Role of Kuroshio Current in fish resource variability off southwest Japan


Western boundary currents in the subtropics play a pivotal role in transporting warm water from the tropics that contribute to development of highly diverse marine ecosystem in the coastal regions. As one of the western boundary currents in the North Pacific, the Kuroshio Current (hereafter the Kuroshio) exerts great influences on biological resource variability off southwest Japan, but few studies have examined physical processes that attribute the coastal fish resource variability to the basin-scale Kuroshio variability. Using the high-quality fish catch data and high-resolution ocean reanalysis results, this study identifies statistical links of interannual fish resource variability off Sukumo Bay, Shikoku island of Japan, to subsurface ocean temperature variability in the Kuroshio. The subsurface ocean temperature variability off the south of Sukumo Bay exhibits vertically coherent structure with sea-surface height variability, which originates from the westward-propagating oceanic Rossby waves generated through surface wind anomalies in the Northwest Pacific. Although potential sources of the atmospheric variability remain unclarified, the remotely-induced oceanic Rossby waves contribute to fish resource variability off Sukumo Bay. These findings have potential applications to other coastal regions along the western boundary currents in the subtropics where the westward-propagating oceanic Rossby waves may contribute to coastal ocean temperature variability.


Western boundary currents in the subtropics contribute to the establishment of rich marine ecosystem along the coastal regions through poleward transport of warm water from the tropics1. The warm water along the western boundary currents also plays a crucial role in the formation of a relatively warm and moist climate in the western side of ocean basin2,3. One of the western boundary currents in the subtropical North Pacific, called the Kuroshio Current (hereafter the Kuroshio), provides favorable environment for highly diverse marine ecosystems off Philippines, Taiwan, and the south of Japan4,5,6. Since these countries are traditionally dependent on fish resources from the Kuroshio as sources of protein foods, understanding physical processes in the Kuroshio and its potential link with fish resource variability is greatly important.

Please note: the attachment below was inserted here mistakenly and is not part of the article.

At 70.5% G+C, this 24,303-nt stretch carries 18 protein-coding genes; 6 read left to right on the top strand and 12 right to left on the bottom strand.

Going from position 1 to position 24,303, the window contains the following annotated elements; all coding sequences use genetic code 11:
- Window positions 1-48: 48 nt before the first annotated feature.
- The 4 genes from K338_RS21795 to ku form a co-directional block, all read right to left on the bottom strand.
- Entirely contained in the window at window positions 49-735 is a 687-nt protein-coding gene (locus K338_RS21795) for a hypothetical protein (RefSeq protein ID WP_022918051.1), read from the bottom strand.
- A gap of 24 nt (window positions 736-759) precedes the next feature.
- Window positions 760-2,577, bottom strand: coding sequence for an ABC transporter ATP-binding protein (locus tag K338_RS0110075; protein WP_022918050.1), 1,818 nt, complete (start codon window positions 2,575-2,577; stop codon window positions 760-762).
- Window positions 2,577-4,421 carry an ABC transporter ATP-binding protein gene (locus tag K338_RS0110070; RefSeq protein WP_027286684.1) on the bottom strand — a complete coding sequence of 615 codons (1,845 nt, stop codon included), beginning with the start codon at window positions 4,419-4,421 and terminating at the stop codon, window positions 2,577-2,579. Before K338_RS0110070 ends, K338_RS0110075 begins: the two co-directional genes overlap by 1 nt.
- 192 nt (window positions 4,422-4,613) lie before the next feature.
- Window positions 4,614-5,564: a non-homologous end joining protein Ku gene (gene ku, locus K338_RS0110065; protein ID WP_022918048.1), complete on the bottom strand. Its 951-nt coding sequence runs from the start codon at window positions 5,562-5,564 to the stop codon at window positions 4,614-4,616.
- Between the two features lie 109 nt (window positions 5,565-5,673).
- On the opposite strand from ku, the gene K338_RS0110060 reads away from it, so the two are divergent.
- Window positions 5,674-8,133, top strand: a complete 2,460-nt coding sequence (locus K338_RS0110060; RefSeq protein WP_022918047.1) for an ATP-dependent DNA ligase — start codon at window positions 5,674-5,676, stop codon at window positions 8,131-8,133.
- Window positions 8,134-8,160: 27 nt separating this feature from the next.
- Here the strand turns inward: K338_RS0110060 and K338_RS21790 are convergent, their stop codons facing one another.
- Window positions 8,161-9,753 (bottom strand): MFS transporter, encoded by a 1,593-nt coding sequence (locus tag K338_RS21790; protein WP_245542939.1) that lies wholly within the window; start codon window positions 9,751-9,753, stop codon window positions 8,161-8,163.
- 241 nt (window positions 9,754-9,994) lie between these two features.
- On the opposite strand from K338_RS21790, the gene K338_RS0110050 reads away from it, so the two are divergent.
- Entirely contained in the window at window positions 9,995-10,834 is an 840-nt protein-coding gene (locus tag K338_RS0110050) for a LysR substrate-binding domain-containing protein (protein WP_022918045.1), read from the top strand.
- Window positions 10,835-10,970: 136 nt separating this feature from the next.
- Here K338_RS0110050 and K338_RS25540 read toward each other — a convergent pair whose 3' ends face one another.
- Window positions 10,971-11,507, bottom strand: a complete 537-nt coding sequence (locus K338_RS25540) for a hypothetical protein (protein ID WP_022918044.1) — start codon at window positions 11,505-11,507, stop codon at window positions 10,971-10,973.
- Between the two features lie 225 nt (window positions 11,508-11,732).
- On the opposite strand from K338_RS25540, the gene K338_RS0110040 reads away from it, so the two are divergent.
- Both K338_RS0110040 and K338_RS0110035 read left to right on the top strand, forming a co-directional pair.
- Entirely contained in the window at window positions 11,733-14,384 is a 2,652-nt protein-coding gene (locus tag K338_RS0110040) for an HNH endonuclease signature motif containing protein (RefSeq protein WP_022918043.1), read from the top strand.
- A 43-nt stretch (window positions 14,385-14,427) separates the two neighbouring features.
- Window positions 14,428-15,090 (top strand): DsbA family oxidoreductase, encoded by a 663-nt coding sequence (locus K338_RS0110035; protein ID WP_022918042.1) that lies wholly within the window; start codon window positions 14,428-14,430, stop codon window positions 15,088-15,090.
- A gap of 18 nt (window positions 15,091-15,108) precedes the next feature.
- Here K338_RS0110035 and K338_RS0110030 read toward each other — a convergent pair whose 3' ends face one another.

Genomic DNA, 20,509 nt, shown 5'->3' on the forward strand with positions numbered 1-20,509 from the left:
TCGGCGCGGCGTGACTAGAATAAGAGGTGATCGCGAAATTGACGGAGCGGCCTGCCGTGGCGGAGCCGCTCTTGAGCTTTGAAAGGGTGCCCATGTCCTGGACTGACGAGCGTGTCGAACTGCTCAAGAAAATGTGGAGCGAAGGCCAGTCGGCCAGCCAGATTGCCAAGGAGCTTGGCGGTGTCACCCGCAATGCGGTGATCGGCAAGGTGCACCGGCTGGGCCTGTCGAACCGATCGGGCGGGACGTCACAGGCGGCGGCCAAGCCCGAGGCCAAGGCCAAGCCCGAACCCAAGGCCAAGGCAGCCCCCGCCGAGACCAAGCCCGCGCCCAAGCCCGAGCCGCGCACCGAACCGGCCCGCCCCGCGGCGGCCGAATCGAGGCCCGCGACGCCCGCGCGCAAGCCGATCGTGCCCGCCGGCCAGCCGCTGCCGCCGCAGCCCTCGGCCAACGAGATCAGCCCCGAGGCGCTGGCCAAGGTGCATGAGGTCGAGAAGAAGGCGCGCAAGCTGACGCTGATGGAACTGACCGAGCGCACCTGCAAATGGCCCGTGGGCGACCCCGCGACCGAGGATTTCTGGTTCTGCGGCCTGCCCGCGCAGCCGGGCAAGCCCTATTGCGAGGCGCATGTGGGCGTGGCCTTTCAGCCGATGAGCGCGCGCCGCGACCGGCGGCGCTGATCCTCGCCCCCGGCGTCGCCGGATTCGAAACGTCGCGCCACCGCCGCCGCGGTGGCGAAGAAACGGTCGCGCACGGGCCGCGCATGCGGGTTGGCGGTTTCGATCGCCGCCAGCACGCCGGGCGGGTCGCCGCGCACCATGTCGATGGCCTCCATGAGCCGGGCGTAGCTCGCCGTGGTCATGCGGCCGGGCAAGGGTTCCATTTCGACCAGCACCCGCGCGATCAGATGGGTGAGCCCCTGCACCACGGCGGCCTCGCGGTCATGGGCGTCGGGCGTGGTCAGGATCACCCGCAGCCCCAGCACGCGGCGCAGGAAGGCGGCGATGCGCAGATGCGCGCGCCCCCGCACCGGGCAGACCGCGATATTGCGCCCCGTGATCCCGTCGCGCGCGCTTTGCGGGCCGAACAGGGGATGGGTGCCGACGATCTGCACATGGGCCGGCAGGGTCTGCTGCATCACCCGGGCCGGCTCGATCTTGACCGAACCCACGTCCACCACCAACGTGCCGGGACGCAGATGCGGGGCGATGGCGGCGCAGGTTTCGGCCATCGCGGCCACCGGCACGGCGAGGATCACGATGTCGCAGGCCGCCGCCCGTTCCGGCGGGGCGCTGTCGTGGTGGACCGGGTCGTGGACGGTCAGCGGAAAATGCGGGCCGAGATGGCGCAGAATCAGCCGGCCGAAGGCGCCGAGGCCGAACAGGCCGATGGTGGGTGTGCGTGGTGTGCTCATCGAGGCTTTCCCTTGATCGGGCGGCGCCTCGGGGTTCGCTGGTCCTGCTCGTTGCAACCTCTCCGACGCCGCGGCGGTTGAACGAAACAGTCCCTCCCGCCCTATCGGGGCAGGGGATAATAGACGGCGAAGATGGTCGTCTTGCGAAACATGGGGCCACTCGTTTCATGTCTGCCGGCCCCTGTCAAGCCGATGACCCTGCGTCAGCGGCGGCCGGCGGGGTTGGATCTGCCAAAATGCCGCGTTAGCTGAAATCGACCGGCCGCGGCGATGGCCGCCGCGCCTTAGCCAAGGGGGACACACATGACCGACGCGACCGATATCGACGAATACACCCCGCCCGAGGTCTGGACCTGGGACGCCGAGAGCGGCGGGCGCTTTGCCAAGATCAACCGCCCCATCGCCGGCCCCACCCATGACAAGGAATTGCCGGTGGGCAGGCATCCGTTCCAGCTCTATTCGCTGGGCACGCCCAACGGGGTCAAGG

The Kuroshio variability has been extensively studied across different temporal and spatial scales using observation data and modelling techniques7,8,9. In particular, off the south of Japan, the Kuroshio frequently undergoes small and large meanderings in a meridional orientation10,11,12,13,14,15, which have great influences on spatial distribution of fish species4,16. Although there are several physical processes proposed to explain the meridional fluctuations of the Kuroshio11,17,18,19,20,21,22, westward-propagating oceanic Rossby waves from the Northwest Pacific associated with ocean density variations are considered to play an important role in triggering small meanderings off Kyushu island in southwest Japan19,21,22,23. This variation may further cause small meanders off the southwest of Shikoku island24 and large meanders off Kii Peninsula13,17 on interannual timescales. However, most of the previous studies limit their discussions to the underlying physical processes behind the Kuroshio variability, and potential impacts on the amount of fish resources off the south of Japan have been poorly understood.

One of the coastal bays located off southwest Japan, Sukumo Bay, is known to be greatly influenced by the Kuroshio variability25,26. Climatologically, the Kuroshio off Kyushu island first approaches south of Sukumo Bay, then turns eastward along the south coast of Japan. The northward approach of the Kuroshio brings warm water into Sukumo Bay, and the interaction with nutrient-rich cold water from Bungo Channel provides favorable conditions for biological activity off Sukumo Bay. Physical processes and predictability of warm water intrusion in Sukumo Bay are well-examined in the previous studies25,26,27,28,29, but the potential influence on the fish resource variability has yet to be investigated in the context of the links with basin-scale Kuroshio variability.